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14 March, 2012  ▪  Oleksandr Kramar

Unknown Eastern Ukraine

In the 1930s, millions of Ukrainians were killed and russified in Eastern Slobozhanshchyna* and the North Caucasus

When redrawing administrative borders, the leadership of the Russian Empire always turned a blind eye to the ethnic borders of the people inhabiting them. The goal of creating ethnically mixed provinces was to hamper national consolidation within the “great and undivisible” Russia and facilitate assimilation with the titular Russian nation. Restored after the collapse of the Romanov’s empire in 1917-1920, Ukraine immediately faced the dilemma of the annexation of Eastern Ukrainian territories, which at that time, were part of Voronezh and Kursk Provinces, the Don Army Oblast, Kuban and the Stavropol Province.


When shaping the territory of the UNR (Ukrayinska Narodna Respublika) or Ukrainian People’s Republic in November 1917, Central Council officials viewed Eastern Slobozhanshchyna as part of Ukrainian autonomy. Under the UNR law dated November 29, 1917, the Central Council announced the election to the Ukrainian Constituent Assembly in Putivl, Grayvoron and Novyi Oskol Counties of the Kursk Province, and Ostrogozhsk, Biriutski, Valuyski and Boguchar Counties in the Voronezh Province. However, this region remained beyond the Ukrainian government’s control as the war with the Russian Bolsheviks unfolded.  

After the Treaty of Brest-Litovsk was signed with the Central Powers, the Central Council issued a law on the administrative division of Ukraine, dated March 2-4, 1918 whereby the Podonnia territory covering ethnic Ukrainian counties in the Voronezh and Kursk Provinces with Ostrogozhsk as its center, was integrated into the UNR. Belgorod County was divided between the Kharkiv and Donetsk Oblasts of the UNR. However, the declaration failed to transform into the actual integration of these territories into Ukraine, which only became possible under the Hetmanate of Pavlo Skoropadsky.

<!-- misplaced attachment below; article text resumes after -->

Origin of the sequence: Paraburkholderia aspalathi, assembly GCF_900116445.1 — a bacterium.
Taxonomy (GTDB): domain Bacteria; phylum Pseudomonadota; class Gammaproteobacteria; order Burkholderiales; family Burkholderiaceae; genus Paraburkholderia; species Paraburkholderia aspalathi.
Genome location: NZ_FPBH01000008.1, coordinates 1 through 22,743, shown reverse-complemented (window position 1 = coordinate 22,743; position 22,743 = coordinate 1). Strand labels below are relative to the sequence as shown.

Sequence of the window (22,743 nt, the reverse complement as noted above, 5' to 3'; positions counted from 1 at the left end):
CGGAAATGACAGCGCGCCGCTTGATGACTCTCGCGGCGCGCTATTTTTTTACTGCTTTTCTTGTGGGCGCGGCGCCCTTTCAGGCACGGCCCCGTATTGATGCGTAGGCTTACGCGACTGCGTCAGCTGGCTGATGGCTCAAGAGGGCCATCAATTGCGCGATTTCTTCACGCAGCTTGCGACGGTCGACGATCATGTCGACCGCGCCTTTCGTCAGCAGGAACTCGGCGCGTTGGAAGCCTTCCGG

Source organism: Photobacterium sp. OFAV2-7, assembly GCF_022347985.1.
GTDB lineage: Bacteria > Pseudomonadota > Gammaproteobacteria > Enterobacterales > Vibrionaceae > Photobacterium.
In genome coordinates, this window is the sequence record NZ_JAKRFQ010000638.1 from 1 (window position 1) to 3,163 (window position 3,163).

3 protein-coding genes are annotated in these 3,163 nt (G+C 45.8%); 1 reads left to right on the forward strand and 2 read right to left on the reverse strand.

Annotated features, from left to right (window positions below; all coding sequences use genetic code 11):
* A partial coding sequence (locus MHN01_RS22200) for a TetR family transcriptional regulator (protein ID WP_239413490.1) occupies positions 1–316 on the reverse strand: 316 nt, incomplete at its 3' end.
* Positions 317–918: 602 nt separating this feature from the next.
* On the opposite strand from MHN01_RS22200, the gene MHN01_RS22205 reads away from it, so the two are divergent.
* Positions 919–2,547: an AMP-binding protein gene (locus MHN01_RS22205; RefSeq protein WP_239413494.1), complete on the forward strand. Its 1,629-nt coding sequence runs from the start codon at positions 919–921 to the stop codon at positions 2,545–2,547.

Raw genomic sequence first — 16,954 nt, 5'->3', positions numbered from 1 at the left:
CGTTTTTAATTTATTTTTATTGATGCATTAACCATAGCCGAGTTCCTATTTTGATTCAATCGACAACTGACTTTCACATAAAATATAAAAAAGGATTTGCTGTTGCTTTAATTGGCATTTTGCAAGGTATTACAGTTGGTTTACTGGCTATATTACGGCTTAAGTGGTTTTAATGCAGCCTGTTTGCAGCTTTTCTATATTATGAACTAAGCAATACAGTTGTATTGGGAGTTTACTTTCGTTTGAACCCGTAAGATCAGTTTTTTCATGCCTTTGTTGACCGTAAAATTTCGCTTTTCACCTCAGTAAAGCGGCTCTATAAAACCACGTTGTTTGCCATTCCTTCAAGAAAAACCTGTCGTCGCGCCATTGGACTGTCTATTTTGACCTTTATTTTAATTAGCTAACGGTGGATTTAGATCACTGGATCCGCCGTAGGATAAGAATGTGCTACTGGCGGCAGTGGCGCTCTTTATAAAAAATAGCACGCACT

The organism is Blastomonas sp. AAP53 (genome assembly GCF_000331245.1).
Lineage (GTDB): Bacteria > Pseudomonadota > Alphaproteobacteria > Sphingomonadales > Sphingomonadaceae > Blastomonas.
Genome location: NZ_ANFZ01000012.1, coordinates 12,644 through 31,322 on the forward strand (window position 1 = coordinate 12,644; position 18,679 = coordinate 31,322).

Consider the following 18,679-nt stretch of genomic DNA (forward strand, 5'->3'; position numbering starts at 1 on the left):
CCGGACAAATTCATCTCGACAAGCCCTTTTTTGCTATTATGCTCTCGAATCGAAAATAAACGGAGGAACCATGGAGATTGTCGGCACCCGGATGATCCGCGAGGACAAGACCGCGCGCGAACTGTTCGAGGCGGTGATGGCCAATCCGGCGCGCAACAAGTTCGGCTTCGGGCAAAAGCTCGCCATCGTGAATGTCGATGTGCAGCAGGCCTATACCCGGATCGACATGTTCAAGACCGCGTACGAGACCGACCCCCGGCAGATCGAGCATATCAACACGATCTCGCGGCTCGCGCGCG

After the Bolsheviks overthrew the Hetmanate and occupied the Dnipro territories of Ukraine[1], Eastern Slobozhanshchyna and Podonnia were once again annexed to Russia. Administratively, the then Eastern Ukraine became part of the Kursk and Voronezh Provinces, as well as the North Caucasus territory of the Russian Socialist Federal Soviet Republic (RSFSR). The 42,000 km2 covered by the two provinces was home to 1.4mn people or 63.7% of the total 2.2mn population, who still considered themselves to be Ukrainians, in spite of decades of systematic russification. Yet, this huge territory along the Ukrainian border, larger than the Kursk Oblast itself, failed to become a separate administrative unit.